Reactive oxygen species, proinflammatory and immunosuppressive mediators induced in COVID-19: overlapping biology with cancer

RSC Chem Biol. 2021 Jun 30;2(5):1402-1414. doi: 10.1039/d1cb00042j. eCollection 2021 Oct 7.


This review analyzes the published literature linking the different mechanisms focused on oxidative stress and inflammation that contribute to COVID-19 disease severity. The objective is to bring together potential proinflammatory mechanisms of COVID-19 pathogenesis and address mitigation strategies using naturally occurring compounds and FDA-approved drugs. Outstanding questions addressed include the following: What is the mechanistic basis for linking enhanced vulnerability in COVID-19 to increased oxidative damage and proinflammatory mediators (e.g., cytokines), especially in high-risk people? Can we repurpose anti-inflammatory and immunomodulatory agents to mitigate inflammation in COVID-19 patients? How does 2-deoxy-d-glucose function as an anti-COVID drug? COVID-19, cancer biology, and immunotherapy share many mechanistic similarities. Repurposing drugs that already have been FDA-approved for mitigating inflammation and immunosuppression in cancer may be a way to counteract disease severity, progression, and chronic inflammation in COVID-19. What are the long-term effects of reactive oxygen species-inducing immune cells and sustained inflammation in so-called long-haulers (long COVID) after recovery from COVID-19? Can we use mitochondria-targeted agents prophylactically to prevent inflammation and boost immunity in long-haulers? Addressing the oxidative chemical biology of COVID-19 and the mechanistic commonalities with cancer may provide new insights potentially leading to appropriate clinical trials and new treatments.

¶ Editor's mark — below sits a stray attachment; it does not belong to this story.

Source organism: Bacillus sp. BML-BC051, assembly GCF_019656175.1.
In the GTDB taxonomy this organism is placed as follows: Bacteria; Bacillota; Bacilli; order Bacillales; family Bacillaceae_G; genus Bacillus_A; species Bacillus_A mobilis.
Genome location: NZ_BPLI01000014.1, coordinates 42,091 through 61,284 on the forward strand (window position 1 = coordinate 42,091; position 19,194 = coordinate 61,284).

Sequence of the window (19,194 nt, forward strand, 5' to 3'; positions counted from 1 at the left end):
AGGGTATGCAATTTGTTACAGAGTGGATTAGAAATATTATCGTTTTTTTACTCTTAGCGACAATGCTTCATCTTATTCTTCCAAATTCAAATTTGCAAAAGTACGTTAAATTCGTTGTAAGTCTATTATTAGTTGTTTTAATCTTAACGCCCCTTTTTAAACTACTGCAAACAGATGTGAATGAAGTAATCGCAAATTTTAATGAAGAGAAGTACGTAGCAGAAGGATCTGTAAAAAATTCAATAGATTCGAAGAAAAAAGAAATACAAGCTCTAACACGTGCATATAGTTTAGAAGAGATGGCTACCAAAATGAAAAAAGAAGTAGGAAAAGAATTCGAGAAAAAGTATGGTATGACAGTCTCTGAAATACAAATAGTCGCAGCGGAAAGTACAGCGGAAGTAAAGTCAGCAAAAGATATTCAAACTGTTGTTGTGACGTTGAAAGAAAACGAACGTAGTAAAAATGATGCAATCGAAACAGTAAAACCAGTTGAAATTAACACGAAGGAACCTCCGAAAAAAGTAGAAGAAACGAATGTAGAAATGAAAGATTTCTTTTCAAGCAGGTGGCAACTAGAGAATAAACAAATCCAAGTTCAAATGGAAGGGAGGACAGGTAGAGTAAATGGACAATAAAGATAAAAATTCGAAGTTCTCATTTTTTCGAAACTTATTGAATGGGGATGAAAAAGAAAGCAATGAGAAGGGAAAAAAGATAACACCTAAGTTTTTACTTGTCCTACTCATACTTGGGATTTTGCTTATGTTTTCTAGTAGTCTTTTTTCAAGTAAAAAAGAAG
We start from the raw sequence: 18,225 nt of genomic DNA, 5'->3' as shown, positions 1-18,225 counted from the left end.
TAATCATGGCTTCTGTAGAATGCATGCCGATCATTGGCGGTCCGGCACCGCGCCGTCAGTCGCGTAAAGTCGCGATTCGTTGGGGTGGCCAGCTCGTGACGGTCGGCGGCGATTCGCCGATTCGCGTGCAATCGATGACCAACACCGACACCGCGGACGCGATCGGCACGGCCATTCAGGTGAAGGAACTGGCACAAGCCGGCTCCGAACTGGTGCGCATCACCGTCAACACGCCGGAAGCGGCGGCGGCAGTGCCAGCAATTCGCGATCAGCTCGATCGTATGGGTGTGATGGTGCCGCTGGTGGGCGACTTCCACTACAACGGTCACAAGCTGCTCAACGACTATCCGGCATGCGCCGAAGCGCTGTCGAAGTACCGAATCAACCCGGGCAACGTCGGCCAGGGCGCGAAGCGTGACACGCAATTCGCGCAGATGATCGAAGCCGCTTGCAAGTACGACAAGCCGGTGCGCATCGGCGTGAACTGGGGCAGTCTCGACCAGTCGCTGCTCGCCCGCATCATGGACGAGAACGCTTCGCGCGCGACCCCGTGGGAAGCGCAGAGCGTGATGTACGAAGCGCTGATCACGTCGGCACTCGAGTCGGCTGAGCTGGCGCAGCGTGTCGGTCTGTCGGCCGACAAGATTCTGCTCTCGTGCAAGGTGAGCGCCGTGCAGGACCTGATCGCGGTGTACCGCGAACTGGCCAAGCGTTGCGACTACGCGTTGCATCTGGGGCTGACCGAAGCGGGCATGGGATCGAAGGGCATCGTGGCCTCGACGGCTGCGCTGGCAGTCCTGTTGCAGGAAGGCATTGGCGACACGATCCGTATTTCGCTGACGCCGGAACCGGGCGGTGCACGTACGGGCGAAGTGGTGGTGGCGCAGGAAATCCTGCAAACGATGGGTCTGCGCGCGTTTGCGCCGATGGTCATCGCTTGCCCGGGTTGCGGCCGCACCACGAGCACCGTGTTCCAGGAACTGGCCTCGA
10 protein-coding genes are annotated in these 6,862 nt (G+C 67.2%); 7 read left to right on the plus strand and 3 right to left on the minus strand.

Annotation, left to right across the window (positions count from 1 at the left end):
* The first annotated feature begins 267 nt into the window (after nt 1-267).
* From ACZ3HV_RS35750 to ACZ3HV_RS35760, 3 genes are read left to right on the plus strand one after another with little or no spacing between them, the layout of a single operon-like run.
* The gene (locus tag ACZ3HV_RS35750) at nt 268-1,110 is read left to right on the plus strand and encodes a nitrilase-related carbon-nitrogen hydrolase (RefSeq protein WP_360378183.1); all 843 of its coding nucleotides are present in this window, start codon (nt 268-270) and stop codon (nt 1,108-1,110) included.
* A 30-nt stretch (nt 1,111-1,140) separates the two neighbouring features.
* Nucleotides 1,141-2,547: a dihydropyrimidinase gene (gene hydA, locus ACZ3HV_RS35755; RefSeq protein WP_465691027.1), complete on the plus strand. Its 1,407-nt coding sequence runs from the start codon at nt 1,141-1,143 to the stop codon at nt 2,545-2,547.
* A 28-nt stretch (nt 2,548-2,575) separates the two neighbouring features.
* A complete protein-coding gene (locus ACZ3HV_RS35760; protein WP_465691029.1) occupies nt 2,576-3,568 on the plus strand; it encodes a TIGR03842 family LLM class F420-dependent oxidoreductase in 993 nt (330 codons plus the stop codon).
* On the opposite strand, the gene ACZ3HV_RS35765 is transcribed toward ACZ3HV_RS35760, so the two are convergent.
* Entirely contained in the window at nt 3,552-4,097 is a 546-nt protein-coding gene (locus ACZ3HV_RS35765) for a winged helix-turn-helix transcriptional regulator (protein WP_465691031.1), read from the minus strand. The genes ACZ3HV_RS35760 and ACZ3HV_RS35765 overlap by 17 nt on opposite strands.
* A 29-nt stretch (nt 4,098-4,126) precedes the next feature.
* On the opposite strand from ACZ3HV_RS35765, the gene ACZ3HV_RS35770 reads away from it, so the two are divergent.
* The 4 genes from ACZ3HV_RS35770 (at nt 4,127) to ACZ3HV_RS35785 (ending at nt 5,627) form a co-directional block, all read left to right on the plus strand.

Publication types

  • Review